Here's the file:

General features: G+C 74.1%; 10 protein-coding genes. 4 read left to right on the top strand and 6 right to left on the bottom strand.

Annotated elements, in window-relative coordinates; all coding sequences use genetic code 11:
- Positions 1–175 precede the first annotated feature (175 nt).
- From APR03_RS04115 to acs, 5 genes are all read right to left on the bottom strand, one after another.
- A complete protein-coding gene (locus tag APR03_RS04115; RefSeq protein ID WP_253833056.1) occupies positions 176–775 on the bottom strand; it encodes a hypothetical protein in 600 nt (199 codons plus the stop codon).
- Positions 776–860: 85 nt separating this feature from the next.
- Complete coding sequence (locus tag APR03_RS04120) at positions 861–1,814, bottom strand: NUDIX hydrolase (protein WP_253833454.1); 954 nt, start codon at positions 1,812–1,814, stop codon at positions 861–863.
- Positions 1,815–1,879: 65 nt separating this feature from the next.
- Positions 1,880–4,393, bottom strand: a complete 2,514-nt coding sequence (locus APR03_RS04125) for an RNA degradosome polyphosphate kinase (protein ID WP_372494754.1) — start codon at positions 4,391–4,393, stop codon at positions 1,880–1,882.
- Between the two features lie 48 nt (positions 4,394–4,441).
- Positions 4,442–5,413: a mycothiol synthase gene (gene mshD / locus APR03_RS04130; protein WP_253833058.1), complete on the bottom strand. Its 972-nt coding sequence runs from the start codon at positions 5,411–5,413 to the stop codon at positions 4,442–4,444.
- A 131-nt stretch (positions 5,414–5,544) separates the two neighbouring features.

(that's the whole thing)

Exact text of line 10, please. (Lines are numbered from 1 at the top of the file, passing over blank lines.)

- Between the two features lie 48 nt (positions 4,394–4,441).